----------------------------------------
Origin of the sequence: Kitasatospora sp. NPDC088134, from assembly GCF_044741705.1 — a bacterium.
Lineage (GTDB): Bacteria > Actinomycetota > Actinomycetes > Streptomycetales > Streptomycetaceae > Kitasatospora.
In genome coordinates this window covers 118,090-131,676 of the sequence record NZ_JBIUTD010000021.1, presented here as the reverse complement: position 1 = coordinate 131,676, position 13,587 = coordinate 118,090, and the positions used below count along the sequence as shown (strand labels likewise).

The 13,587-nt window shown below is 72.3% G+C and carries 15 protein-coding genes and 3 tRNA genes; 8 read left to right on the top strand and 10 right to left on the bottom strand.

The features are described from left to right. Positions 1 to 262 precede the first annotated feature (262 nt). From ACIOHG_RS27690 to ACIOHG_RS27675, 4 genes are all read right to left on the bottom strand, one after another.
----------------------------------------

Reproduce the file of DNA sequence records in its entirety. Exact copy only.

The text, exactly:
Origin of the sequence: Kitasatospora sp. NPDC088134, from assembly GCF_044741705.1 — a bacterium.
Lineage (GTDB): Bacteria > Actinomycetota > Actinomycetes > Streptomycetales > Streptomycetaceae > Kitasatospora.
In genome coordinates this window covers 118,090-131,676 of the sequence record NZ_JBIUTD010000021.1, presented here as the reverse complement: position 1 = coordinate 131,676, position 13,587 = coordinate 118,090, and the positions used below count along the sequence as shown (strand labels likewise).

The 13,587-nt window shown below is 72.3% G+C and carries 15 protein-coding genes and 3 tRNA genes; 8 read left to right on the top strand and 10 right to left on the bottom strand.

The features are described from left to right. Positions 1 to 262 precede the first annotated feature (262 nt). From ACIOHG_RS27690 to ACIOHG_RS27675, 4 genes are all read right to left on the bottom strand, one after another.